Many start their own businesses. About 26 out of every 1,000 Burmese in the U.S. and 22 out of every 1,000 Hmong are business owners, compared to 31 out of every 1,000 U.S.-born people. Anyone who visits favored metro Atlanta resettlement enclaves such as Buford Highway or Clarkston knows firsthand how refugee entrepreneurs and customers can help revitalize local business districts.

Refugees climb the economic ladder. Workers see their wages rise as they gain economic footing and advance into higher-paying professions. Recently arrived Burmese men, for example, earn a typical wage of $23,000 a year, but that spikes to $54,000 for Burmese men who stay in the country at least 10 years. Once refugees are here for a while, that success often translates into homeownership. Seventy-two percent of Bosnians in the country more than a decade own their own homes, versus 68 percent of U.S.-born adults.

Most learn English and become citizens. The ability of refugees to integrate into U.S. communities is perhaps most clearly evidenced by how many learn English and become citizens. Generally, most refugees learn to speak English within their first decade in the country and become citizens within their second decade. While refugees are given legal resident status fairly quickly upon arrival, they cannot apply for full-fledged citizenship until after five years. More than three-quarters of refugees studied in the report became U.S. citizens within 20 years.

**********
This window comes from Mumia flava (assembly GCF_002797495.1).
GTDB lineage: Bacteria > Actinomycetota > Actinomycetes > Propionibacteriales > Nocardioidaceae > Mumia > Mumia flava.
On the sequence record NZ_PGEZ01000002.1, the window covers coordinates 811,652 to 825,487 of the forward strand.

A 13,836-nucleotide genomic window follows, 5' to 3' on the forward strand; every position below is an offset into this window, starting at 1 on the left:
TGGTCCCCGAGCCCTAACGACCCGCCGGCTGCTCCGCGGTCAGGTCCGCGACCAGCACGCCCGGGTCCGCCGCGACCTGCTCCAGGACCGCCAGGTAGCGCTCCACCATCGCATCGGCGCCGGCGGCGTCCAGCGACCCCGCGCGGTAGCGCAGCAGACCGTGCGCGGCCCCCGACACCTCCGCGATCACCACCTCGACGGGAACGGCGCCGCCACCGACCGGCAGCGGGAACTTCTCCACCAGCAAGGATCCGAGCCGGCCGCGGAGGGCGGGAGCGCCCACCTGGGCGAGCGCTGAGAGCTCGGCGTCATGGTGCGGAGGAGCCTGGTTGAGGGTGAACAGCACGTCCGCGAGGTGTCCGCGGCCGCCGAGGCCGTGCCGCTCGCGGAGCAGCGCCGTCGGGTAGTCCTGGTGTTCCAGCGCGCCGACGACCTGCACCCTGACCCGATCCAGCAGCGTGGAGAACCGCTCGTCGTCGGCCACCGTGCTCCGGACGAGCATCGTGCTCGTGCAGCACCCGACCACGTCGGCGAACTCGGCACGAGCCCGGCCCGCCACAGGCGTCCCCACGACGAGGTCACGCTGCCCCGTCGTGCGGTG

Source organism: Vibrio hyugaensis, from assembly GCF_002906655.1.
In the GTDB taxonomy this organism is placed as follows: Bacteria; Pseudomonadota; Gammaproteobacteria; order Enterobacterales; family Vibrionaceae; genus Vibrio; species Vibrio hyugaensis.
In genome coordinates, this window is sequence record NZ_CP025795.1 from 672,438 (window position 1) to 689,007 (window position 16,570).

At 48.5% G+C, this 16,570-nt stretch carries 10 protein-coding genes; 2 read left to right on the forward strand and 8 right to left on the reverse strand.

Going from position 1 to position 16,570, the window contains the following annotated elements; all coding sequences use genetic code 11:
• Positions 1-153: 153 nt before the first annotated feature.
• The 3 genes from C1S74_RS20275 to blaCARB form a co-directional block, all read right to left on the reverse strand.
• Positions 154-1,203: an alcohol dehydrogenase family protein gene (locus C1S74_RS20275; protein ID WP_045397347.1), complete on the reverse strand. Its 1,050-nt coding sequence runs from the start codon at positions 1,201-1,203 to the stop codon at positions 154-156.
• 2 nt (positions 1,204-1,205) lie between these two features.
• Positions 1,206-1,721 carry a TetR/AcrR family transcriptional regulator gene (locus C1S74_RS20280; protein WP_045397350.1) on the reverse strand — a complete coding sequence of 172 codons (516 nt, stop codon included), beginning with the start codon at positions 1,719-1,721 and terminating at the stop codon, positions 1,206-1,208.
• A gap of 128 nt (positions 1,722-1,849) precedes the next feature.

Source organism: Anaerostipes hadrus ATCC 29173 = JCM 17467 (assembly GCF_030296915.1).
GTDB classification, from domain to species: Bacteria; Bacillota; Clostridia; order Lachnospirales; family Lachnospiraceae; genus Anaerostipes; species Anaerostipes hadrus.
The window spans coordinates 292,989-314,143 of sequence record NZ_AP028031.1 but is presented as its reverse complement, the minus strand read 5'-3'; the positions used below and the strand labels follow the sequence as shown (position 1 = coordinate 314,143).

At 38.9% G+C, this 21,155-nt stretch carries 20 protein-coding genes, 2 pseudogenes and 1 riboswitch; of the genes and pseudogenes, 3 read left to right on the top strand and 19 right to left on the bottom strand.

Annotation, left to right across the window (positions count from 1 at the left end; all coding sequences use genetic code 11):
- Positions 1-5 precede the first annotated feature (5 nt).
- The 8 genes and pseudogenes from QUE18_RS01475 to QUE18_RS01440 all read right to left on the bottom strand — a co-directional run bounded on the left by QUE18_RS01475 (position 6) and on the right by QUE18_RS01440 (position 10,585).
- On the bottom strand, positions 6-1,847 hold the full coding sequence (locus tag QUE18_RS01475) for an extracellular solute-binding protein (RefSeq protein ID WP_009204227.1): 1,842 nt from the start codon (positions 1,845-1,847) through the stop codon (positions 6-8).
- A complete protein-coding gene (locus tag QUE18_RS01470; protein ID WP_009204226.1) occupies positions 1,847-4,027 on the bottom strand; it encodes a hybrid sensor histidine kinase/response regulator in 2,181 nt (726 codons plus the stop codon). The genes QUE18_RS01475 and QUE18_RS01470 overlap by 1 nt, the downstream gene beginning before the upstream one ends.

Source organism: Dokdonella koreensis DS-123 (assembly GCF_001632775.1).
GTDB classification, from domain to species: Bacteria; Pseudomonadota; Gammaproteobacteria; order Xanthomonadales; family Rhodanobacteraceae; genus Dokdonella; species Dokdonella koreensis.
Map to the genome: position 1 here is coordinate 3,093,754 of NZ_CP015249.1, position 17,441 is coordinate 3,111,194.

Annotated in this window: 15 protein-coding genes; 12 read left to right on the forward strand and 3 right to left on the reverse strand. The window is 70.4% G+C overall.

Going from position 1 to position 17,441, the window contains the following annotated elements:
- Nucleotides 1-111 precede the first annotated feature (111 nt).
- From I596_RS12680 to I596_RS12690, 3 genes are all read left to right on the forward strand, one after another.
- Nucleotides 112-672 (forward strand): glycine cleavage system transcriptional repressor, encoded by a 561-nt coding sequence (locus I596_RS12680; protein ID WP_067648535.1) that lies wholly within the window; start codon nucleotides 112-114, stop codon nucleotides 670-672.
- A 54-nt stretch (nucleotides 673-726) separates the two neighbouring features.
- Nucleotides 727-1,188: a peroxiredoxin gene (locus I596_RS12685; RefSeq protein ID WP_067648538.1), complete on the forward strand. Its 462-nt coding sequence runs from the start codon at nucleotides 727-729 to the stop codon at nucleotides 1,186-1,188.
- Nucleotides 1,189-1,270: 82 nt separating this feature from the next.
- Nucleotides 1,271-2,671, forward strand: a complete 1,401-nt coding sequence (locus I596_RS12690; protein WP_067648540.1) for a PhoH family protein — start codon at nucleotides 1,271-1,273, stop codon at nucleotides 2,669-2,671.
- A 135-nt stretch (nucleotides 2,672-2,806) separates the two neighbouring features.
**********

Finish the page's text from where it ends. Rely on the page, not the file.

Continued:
Earlier this year, Gov. Nathan Deal presented an eloquent case for what kind of state Georgia can be at its best. In vetoing a bill that called for religious exemptions from nondiscrimination laws, he said “Georgia is a welcoming state filled with warm, friendly and loving people. Our cities and countryside are populated with people who worship God in a myriad of ways and in very diverse settings. Our people work side-by-side without regard to the color of our skin, or the religion to which we adhere. We are working to make life better for our families and our communities. That is the character of Georgia.”

That’s the proper sentiment, not only concerning people of different colors or faiths but of different backgrounds as well. Refugees come to this country having endured hardships unimaginable to most Georgians – war, genocide, political persecution and religious violence. And yet they start contributing right away. They fill jobs, start businesses and generally set about making life better for their families and communities. Perhaps strangers at first, they become friends with time. Georgia is fortunate to have them.

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Wesley Tharpe
Wes is GBPI's Research Director, assessing potential ways policy proposals could affect Georgia families and businesses. A native of Fayetteville, Ga., he holds a master’s in public policy from the Johns Hopkins University in Baltimore and a bachelor’s in political science and international affairs from the University of Georgia.